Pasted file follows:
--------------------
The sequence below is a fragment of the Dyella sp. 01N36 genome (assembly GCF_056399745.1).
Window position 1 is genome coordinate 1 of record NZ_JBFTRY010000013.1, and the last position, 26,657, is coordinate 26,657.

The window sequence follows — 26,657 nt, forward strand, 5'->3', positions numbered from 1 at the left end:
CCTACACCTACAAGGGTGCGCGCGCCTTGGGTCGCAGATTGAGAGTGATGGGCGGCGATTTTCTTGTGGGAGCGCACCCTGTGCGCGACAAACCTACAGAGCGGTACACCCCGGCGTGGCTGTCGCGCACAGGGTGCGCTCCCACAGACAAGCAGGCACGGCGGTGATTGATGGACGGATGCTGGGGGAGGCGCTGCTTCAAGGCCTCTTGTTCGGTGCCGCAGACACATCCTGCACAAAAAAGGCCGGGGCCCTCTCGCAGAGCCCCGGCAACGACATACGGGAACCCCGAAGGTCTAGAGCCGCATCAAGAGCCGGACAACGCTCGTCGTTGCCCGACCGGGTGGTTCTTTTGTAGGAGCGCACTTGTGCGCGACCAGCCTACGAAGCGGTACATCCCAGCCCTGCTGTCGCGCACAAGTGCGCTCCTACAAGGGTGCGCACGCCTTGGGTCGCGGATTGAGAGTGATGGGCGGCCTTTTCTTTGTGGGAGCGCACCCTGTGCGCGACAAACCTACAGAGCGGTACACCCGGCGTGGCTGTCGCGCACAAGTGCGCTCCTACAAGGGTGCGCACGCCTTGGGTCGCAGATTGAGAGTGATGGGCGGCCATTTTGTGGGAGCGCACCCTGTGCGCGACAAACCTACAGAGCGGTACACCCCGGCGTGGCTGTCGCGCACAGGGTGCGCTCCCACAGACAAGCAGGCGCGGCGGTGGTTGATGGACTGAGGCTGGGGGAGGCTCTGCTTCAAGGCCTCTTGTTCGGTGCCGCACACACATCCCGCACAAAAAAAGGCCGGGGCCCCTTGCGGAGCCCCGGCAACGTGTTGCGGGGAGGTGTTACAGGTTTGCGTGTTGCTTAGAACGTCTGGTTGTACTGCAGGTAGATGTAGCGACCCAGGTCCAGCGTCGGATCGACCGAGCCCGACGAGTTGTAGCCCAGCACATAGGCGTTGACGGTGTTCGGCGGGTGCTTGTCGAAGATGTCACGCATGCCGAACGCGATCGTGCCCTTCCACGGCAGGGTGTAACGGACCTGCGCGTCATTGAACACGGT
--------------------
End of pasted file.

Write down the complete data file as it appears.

The sequence below is a fragment of the Dyella sp. 01N36 genome (assembly GCF_056399745.1).
Window position 1 is genome coordinate 1 of record NZ_JBFTRY010000013.1, and the last position, 26,657, is coordinate 26,657.

The window sequence follows — 26,657 nt, forward strand, 5'->3', positions numbered from 1 at the left end:
CCTACACCTACAAGGGTGCGCGCGCCTTGGGTCGCAGATTGAGAGTGATGGGCGGCGATTTTCTTGTGGGAGCGCACCCTGTGCGCGACAAACCTACAGAGCGGTACACCCCGGCGTGGCTGTCGCGCACAGGGTGCGCTCCCACAGACAAGCAGGCACGGCGGTGATTGATGGACGGATGCTGGGGGAGGCGCTGCTTCAAGGCCTCTTGTTCGGTGCCGCAGACACATCCTGCACAAAAAAGGCCGGGGCCCTCTCGCAGAGCCCCGGCAACGACATACGGGAACCCCGAAGGTCTAGAGCCGCATCAAGAGCCGGACAACGCTCGTCGTTGCCCGACCGGGTGGTTCTTTTGTAGGAGCGCACTTGTGCGCGACCAGCCTACGAAGCGGTACATCCCAGCCCTGCTGTCGCGCACAAGTGCGCTCCTACAAGGGTGCGCACGCCTTGGGTCGCGGATTGAGAGTGATGGGCGGCCTTTTCTTTGTGGGAGCGCACCCTGTGCGCGACAAACCTACAGAGCGGTACACCCGGCGTGGCTGTCGCGCACAAGTGCGCTCCTACAAGGGTGCGCACGCCTTGGGTCGCAGATTGAGAGTGATGGGCGGCCATTTTGTGGGAGCGCACCCTGTGCGCGACAAACCTACAGAGCGGTACACCCCGGCGTGGCTGTCGCGCACAGGGTGCGCTCCCACAGACAAGCAGGCGCGGCGGTGGTTGATGGACTGAGGCTGGGGGAGGCTCTGCTTCAAGGCCTCTTGTTCGGTGCCGCACACACATCCCGCACAAAAAAAGGCCGGGGCCCCTTGCGGAGCCCCGGCAACGTGTTGCGGGGAGGTGTTACAGGTTTGCGTGTTGCTTAGAACGTCTGGTTGTACTGCAGGTAGATGTAGCGACCCAGGTCCAGCGTCGGATCGACCGAGCCCGACGAGTTGTAGCCCAGCACATAGGCGTTGACGGTGTTCGGCGGGTGCTTGTCGAAGATGTCACGCATGCCGAACGCGATCGTGCCCTTCCACGGCAGGGTGTAACGGACCTGCGCGTCATTGAACACGGT